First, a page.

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Preparing for the Worst

How 9/11 helped France and the U.S. protect businesses from terrorism.

December 28, 2015 Photo

A  Russian commercial airline jet is blown out of the sky by a bomb planted onboard, killing all passengers. In Paris, a team of terrorists carry out a coordinated attack and open fire on crowded restaurants and venues, killing over 100 people and injuring hundreds more. Three terrorists in a vehicle with fake diplomatic plates enter a Radisson Hotel in Mali, where they begin shooting and killing guests and workers.

These are a few of the tragic headlines of late that confirm the fact that terrorism is everywhere and can strike at any time, inflicting death and pain on human life and causing significant loss and damage to property. As insurance professionals, we need to step back and review our insured risks and the policies in place to confirm that proper coverage and protection is in place. Without a clear-cut idea as to the scope of terrorism, those concerned with disaster mitigation may not realize potential threats and assume that a low-profile business does not present a target.

Many insurance policies, regardless of the complexity of the coverage and the risk, contain the standard “War and Military Action” exclusion, which typically reads as follows:

WE WILL NOT PAY FOR LOSS OR DAMAGE CAUSED DIRECTLY OR INDIRECTLY BY ANY OF THE FOLLOWING. SUCH LOSS OR DAMAGE IS EXCLUDED REGARDLESS OF ANY OTHER CAUSE OR EVENT THAT CONTRIBUTES CONCURRENTLY OR IN ANY SEQUENCE TO THE LOSS.

F. WAR AND MILITARY ACTION

(1) WAR, INCLUDING UNDECLARED OR CIVIL WAR;

(2) WARLIKE ACTION BY A MILITARY FORCE, INCLUDING ACTION IN HINDERING OR DEFENDING AGAINST AN ACTUAL OR EXPECTED ATTACK, BY ANY GOVERNMENT, SOVEREIGN, OR OTHER AUTHORITY USING MILITARY PERSONNEL OR OTHER AGENTS; OR

(3) INSURRECTION, REBELLION, REVOLUTION, USURPED POWER, OR ACTION TAKEN BY GOVERNMENTAL AUTHORITY IN HINDERING OR DEFENDING AGAINST ANY OF THESE.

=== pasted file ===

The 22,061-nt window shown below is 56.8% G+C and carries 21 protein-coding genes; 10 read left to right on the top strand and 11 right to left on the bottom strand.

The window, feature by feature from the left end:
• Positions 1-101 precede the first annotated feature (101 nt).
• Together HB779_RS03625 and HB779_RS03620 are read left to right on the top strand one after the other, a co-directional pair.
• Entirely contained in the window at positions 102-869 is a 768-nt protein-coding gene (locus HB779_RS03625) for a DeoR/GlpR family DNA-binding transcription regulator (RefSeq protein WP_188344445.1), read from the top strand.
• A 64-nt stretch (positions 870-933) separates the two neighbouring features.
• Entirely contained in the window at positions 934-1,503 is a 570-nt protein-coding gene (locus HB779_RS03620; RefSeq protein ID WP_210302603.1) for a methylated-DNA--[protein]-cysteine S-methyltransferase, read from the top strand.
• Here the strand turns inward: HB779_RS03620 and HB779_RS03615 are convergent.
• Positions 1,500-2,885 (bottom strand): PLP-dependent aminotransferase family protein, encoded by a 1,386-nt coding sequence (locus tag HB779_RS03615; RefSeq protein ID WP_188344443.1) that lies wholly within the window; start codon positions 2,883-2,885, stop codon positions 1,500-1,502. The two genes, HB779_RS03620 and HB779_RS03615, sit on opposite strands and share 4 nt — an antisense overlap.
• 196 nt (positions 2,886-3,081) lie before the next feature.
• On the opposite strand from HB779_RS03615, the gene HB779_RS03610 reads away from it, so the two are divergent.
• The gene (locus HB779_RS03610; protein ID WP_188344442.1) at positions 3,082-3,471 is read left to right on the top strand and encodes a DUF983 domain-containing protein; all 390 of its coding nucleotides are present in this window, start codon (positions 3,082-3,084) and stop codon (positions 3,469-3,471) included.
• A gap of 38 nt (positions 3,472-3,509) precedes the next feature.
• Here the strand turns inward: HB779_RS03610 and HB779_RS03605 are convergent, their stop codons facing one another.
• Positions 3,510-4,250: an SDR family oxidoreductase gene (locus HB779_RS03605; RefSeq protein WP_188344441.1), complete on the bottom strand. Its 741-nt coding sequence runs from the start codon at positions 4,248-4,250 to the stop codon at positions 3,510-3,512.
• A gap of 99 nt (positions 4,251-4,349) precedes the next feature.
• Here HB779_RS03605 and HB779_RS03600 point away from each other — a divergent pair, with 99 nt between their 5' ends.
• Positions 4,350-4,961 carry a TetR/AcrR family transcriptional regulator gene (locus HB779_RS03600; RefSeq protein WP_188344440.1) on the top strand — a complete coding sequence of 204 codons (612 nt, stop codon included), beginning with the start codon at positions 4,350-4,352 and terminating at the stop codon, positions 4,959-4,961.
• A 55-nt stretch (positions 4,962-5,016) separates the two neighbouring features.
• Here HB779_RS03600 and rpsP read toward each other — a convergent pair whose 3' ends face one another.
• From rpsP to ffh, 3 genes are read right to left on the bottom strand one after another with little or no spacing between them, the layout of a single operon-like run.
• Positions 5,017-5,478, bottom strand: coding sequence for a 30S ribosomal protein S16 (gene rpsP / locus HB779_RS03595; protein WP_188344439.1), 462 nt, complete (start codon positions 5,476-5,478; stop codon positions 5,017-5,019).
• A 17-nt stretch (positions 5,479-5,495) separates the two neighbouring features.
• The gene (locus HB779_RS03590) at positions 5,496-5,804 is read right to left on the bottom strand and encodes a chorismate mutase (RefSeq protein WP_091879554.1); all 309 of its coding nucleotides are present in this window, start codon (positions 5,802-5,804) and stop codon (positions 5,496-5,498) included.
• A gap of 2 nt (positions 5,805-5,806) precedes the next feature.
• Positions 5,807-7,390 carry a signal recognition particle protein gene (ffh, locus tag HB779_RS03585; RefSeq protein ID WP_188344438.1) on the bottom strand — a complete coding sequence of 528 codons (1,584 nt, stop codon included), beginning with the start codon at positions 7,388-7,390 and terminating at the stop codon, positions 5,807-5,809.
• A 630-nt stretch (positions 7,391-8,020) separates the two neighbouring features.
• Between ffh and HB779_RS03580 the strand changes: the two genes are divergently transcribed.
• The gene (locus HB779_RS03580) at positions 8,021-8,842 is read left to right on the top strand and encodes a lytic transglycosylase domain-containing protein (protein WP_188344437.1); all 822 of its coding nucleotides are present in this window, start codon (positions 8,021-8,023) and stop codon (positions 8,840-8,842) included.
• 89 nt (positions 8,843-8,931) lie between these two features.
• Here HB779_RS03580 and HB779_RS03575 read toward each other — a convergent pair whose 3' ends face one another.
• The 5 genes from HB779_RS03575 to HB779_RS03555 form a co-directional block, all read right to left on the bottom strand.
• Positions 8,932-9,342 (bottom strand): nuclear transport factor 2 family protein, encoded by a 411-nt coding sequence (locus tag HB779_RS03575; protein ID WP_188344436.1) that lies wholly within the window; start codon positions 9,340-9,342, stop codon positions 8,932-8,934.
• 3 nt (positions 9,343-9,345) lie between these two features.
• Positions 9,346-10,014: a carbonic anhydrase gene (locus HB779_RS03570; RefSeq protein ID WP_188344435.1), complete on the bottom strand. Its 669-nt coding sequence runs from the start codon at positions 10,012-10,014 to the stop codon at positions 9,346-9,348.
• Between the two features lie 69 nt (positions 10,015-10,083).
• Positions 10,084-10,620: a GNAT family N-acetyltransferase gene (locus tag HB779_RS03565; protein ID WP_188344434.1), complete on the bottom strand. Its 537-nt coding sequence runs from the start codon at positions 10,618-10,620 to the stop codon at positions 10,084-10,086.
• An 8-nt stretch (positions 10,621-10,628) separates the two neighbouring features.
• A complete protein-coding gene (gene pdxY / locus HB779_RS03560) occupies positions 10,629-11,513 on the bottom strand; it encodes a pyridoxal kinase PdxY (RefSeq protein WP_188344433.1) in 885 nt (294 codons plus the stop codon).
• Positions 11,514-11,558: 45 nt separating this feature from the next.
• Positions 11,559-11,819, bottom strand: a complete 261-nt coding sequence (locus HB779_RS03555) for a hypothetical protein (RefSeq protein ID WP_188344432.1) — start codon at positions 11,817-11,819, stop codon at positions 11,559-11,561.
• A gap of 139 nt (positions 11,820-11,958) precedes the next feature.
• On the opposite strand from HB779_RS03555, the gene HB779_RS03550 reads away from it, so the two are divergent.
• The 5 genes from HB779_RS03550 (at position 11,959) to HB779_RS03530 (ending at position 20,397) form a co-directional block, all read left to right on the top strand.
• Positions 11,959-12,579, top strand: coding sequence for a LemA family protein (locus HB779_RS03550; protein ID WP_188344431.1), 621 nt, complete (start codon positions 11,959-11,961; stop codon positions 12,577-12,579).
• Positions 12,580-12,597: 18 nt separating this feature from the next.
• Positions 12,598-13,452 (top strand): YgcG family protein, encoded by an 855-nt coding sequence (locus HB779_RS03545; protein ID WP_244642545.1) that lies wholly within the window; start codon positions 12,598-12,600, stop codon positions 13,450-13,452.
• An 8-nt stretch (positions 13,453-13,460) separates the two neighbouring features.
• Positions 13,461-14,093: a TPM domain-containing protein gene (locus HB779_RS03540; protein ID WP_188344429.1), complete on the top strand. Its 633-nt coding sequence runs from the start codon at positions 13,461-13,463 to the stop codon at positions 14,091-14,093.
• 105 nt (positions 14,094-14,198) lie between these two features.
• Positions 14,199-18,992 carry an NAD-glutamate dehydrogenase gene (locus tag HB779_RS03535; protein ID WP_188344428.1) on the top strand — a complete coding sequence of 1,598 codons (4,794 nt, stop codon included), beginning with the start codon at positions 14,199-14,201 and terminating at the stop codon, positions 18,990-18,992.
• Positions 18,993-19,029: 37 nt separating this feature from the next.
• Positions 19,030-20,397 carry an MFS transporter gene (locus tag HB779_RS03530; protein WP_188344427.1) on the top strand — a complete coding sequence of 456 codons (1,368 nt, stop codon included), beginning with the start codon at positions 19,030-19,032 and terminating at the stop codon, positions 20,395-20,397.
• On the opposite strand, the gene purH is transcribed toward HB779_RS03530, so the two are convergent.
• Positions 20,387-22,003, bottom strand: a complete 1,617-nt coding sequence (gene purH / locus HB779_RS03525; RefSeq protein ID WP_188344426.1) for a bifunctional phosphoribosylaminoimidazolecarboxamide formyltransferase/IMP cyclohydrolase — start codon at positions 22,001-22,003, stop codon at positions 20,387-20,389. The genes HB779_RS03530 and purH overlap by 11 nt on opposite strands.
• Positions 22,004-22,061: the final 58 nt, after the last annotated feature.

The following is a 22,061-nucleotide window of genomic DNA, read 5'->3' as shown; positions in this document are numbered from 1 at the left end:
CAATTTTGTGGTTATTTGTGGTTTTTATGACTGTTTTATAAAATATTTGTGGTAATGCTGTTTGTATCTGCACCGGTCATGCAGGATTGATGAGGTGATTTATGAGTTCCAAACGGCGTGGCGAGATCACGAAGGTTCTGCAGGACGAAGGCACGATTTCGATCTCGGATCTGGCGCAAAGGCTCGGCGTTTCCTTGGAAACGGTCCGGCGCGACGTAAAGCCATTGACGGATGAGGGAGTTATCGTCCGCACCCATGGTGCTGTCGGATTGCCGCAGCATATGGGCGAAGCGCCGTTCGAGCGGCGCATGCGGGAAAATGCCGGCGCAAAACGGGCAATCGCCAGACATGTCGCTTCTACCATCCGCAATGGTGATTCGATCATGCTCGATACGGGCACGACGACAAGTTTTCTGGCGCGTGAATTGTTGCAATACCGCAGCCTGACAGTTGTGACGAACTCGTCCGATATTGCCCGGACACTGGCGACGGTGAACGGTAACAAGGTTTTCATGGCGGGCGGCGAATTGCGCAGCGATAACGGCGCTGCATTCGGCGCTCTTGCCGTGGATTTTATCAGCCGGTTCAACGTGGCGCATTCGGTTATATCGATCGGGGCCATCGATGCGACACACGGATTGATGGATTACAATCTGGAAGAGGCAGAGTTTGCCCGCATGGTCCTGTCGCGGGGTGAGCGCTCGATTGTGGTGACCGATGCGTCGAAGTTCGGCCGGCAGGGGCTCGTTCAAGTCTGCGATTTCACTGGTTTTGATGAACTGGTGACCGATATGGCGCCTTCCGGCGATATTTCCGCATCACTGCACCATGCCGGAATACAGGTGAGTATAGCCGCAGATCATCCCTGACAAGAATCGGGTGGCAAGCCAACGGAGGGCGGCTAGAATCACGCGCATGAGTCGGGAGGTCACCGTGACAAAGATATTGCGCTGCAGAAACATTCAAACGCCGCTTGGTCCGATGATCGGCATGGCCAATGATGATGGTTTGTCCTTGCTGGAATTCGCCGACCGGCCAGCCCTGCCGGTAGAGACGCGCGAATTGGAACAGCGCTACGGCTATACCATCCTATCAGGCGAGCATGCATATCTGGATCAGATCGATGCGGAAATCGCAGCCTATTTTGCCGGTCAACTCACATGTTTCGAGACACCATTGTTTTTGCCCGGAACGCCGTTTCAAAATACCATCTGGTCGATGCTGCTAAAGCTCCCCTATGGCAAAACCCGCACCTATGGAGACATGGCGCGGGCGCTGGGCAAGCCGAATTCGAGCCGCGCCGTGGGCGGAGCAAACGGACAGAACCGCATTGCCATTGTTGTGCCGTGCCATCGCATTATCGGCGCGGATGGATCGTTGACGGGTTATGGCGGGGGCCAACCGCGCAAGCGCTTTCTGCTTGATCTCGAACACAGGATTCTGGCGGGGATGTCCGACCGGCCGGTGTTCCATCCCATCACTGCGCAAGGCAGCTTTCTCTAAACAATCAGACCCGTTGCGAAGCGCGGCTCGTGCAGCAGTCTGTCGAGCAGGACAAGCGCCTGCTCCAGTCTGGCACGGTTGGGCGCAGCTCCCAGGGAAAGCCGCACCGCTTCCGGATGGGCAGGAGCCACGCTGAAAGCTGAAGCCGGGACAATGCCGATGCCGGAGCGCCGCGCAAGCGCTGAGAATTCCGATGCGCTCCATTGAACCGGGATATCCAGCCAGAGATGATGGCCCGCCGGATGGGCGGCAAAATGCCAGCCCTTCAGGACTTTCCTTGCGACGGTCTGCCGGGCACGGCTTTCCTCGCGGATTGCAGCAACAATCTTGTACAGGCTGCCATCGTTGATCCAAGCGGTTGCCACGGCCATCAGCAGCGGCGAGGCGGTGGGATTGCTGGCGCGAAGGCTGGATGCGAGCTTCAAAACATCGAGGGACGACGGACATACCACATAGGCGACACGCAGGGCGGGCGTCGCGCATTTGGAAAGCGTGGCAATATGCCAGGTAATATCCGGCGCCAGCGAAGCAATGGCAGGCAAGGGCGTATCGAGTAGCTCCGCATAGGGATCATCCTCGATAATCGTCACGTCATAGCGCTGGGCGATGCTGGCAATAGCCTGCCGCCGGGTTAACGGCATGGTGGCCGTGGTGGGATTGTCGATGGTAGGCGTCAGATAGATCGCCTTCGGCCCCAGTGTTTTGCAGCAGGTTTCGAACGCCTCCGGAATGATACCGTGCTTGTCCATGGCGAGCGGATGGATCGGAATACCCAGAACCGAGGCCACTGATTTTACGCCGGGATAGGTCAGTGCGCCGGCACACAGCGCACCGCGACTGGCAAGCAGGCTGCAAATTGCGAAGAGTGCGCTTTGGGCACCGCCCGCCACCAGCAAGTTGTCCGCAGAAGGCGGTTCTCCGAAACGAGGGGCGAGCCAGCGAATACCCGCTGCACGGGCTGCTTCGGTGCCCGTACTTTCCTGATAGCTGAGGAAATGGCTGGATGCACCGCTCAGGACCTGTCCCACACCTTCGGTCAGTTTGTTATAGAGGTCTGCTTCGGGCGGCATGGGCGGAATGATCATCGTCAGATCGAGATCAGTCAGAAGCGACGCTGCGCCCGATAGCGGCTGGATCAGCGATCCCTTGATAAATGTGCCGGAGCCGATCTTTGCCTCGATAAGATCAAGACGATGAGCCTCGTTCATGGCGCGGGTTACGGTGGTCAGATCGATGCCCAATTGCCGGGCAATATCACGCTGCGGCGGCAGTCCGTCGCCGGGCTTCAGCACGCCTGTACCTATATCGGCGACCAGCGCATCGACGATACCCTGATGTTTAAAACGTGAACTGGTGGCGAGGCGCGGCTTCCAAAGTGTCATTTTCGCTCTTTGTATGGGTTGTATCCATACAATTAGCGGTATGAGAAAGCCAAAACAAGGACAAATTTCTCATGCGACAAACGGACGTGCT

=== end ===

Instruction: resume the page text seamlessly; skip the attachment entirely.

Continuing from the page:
In most instances, as experienced after the World Trade Center attack on Sept. 11, 2001, insurers will take the position of not applying the war exclusion, instead looking at the circumstances surrounding the attack as an act of terrorism. Each event will dictate how the market reviews its policies and applies any applicable exclusions or limitations. It is best to review policies with a professional, even coverage counsel, to ensure that proper action is taken.

The World Trade Center attack, along with the other locations affected that day, caused such vast loss and damage on top of the loss of thousands of lives that the U.S. government took the initiative in 2002 to enact into law the Terrorism Risk Insurance Act (TRIA), which was extended in 2005 and 2007 under the Terrorism Risk Insurance Program Reauthorization Act (TRIPRA). Recently, it was extended again by President Obama in January 2015.

TRIA created a U.S. government reinsurance facility to provide reinsurance coverage to insurance companies following a declared terrorism event. The final version as extended by President Obama reauthorizes the program for six years and states the following:

ELIGIBILITY OF INSURERS 

RECIPIENT OF DIRECT EARNED PREMIUMS FOR ANY TYPE OF COMMERCIAL PROPERTY AND CASUALTY INSURANCE COVERAGE;

LICENSED OR ADMITTED TO PROVIDE INSURANCE IN ANY STATE, APPROVED FOR THE PURPOSE OF OFFERING PROPERTY AND CASUALTY INSURANCE BY A FEDERAL AGENCY IN CONNECTION WITH MARITIME, ENERGY, OR AVIATION ACTIVITY, OR IS A STATE RESIDUAL MARKET INSURANCE ENTITY OR STATE WORKERS’ COMPENSATION FUND;

MEETS ANY OTHER CRITERIA THAT THE U.S. SECRETARY OF THE TREASURY MAY REASONABLY PRESCRIBE.

The act goes on to define “terrorism” as follows:

THE TERRORISM RISK INSURANCE ACT DEFINES “ACT OF TERRORISM” AS ANY ACT THAT IS CERTIFIED BY THE SECRETARY OF THE TREASURY, IN CONCURRENCE WITH THE SECRETARY OF STATE AND THE ATTORNEY GENERAL OF THE U.S.:

TO BE AN ACT OF TERRORISM;

TO BE A VIOLENT ACT OR AN ACT THAT IS DANGEROUS TO HUMAN LIFE, PROPERTY, OR INFRASTRUCTURE;

TO HAVE RESULTED IN DAMAGE WITHIN THE U.S., OR OUTSIDE THE U.S. IN THE CASE OF AN AIR CARRIER OR A U.S. FLAG VESSEL, OR THE PREMISES OF A U.S. MISSION;

TO HAVE BEEN COMMITTED BY AN INDIVIDUAL OR INDIVIDUALS ACTING ON BEHALF OF ANY FOREIGN PERSON OR FOREIGN INTEREST AS PART OF AN EFFORT TO COERCE THE CIVILIAN POPULATION OF THE U.S. OR TO INFLUENCE THE POLICY OR AFFECT THE CONDUCT OF THE U.S. GOVERNMENT BY COERCION.